FRANKFURT AM MAIN, Germany (AFP) — Germany's top court on Thursday confirmed the acquittal of several former Deutsche Bank chief executives who had been accused of perjury in the Kirch trial, one of Germany's most spectacular corporate legal sagas.
The Bundesgerichtshof (BGH) rejected prosecutors' request to overturn a Munich court's decision in favour of three former Deutsche bosses — Rolf Breuer, Josef Ackermann and Juergen Fitschen — who held office between 1997 and 2016.
The bankers faced allegations of false testimony in the Kirch trial, which followed the former media magnate's company going bust in 2002.
Leo Kirch blamed Deutsche for the collapse of his empire, after Breuer expressed doubts about Kirch Media's solvency in a 2002 interview with Bloomberg television.
The bank disentangled itself from the affair by paying almost one billion euros in 2014 to Kirch's heirs after more than 10 years of civil proceedings.
Kirch himself had died in 2011.
But Munich prosecutors continued pursuing the former chiefs, alleging they colluded to deceive the court and prevent the Kirch family receiving damages.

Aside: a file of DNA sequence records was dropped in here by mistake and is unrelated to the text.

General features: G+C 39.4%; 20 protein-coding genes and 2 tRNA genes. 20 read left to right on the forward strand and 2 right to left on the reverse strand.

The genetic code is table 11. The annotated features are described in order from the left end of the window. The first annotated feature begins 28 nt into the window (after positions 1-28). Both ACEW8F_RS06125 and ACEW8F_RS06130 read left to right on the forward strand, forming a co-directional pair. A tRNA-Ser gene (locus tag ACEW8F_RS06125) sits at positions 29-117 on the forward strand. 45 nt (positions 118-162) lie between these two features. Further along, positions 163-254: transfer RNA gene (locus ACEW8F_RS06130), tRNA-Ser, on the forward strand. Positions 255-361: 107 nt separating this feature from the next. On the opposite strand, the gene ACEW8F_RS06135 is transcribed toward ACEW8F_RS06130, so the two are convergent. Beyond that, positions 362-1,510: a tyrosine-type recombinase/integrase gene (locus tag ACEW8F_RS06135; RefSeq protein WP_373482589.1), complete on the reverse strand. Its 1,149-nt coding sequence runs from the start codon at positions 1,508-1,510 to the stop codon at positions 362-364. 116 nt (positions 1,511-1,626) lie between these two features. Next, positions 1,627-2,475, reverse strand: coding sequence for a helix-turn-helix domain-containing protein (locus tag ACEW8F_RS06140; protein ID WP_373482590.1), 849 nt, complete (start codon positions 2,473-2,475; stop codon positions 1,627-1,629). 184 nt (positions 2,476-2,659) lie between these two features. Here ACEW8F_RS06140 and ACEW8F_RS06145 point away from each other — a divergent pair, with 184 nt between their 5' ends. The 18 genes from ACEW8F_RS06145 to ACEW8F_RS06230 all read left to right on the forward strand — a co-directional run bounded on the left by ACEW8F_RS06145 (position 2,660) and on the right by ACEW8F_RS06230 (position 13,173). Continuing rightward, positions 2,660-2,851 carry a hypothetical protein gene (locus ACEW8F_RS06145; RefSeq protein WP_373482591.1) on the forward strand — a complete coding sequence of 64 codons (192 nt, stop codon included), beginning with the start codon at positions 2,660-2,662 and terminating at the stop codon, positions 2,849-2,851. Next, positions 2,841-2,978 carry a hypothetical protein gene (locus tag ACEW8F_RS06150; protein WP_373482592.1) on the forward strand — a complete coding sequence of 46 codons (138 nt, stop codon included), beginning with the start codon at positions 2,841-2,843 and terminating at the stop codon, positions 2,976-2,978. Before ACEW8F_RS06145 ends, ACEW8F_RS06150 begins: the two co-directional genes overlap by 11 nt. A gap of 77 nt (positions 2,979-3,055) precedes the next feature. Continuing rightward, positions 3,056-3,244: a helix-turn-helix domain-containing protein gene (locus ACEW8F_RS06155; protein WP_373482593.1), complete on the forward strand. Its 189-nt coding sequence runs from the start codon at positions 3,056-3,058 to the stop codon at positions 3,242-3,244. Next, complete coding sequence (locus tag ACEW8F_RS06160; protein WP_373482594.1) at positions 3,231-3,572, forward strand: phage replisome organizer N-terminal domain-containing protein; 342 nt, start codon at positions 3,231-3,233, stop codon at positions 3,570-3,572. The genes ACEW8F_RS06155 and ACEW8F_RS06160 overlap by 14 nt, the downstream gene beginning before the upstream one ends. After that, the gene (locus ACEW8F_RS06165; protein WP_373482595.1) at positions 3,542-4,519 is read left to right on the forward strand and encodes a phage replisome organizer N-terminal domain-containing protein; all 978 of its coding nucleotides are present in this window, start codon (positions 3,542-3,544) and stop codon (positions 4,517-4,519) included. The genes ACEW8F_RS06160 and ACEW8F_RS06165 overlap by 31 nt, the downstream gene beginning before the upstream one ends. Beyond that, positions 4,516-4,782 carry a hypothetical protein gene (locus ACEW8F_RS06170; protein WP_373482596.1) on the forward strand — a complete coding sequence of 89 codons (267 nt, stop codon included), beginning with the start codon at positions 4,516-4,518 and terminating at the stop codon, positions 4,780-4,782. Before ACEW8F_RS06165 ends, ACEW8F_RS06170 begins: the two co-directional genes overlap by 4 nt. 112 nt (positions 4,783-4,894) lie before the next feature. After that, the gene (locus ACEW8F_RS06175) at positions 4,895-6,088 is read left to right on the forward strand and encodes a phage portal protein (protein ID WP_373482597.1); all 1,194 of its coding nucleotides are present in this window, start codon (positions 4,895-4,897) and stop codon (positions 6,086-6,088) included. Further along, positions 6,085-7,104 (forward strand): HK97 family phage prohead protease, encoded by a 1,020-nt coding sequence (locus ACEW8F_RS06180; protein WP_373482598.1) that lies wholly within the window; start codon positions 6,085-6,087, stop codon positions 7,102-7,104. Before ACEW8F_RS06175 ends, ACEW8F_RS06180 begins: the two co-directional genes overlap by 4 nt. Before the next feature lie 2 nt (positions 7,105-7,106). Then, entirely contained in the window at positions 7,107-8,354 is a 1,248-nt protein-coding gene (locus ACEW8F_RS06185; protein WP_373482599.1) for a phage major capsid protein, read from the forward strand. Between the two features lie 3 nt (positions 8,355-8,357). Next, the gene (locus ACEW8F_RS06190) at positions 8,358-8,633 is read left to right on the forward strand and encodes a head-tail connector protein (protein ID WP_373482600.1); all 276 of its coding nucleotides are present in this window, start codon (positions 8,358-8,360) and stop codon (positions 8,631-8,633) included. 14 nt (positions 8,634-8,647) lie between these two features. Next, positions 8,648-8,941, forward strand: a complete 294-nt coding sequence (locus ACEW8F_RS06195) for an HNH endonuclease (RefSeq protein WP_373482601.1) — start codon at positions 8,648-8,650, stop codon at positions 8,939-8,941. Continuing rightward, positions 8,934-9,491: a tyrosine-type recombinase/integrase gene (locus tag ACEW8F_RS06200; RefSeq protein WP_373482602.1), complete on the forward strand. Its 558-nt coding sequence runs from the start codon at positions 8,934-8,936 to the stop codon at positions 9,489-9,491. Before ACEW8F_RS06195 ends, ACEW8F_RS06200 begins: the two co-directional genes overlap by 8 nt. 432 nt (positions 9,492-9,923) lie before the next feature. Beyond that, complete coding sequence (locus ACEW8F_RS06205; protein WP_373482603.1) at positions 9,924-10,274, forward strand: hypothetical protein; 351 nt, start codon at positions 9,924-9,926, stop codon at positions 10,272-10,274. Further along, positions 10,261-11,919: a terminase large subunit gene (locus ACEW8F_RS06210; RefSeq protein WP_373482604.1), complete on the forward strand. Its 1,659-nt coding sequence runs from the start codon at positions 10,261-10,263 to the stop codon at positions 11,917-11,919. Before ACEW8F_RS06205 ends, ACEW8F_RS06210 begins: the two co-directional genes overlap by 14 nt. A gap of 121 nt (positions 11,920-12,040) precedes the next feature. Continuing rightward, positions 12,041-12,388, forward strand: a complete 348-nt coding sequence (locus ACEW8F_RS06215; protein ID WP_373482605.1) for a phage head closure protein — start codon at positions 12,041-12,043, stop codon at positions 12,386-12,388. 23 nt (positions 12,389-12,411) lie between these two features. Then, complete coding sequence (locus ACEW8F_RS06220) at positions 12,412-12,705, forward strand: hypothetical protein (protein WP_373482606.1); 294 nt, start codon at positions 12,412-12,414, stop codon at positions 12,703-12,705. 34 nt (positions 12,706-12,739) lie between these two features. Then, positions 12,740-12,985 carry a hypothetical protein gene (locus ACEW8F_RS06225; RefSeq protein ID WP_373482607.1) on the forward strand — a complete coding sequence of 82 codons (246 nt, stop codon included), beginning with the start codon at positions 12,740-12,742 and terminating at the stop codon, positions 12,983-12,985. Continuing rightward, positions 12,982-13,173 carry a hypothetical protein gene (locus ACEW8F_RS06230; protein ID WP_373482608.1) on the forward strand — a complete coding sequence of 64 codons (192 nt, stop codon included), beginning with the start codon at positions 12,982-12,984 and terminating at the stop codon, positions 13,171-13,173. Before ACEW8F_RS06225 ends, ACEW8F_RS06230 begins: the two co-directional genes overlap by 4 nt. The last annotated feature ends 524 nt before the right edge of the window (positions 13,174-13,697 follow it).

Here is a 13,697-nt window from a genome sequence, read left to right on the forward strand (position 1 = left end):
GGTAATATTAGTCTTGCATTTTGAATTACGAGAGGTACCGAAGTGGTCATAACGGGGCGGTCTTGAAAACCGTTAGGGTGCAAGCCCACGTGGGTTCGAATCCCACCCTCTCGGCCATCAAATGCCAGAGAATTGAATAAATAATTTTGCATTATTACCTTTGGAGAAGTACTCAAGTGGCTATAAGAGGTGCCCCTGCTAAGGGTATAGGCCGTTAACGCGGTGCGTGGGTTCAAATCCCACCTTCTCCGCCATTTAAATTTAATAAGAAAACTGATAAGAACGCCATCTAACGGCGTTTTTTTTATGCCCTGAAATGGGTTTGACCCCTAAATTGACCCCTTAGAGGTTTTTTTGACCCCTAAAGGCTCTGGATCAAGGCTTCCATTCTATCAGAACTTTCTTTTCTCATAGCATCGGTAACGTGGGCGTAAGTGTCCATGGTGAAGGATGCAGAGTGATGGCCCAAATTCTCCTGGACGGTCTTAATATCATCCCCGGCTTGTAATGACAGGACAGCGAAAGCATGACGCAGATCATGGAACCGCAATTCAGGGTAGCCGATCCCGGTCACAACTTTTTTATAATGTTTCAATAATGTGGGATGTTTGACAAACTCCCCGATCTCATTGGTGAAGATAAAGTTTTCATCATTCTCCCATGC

Judges at the BGH have now found that there was no legal error in the 2016 acquittal, making the decision final.
Deutsche is still suffering from multiple legal cases in Europe and the U.S. that have helped undermine its business performance.
Germany's largest lender launched its biggest-ever restructuring plan in July, aiming to slash 18,000 jobs and making deep cuts to its former flagship investment banking division.
On Wednesday, the group announced a net loss of $959.5 billion, putting Deutsche on track to lose more than four billion euros over the full year.
© Agence France-Presse
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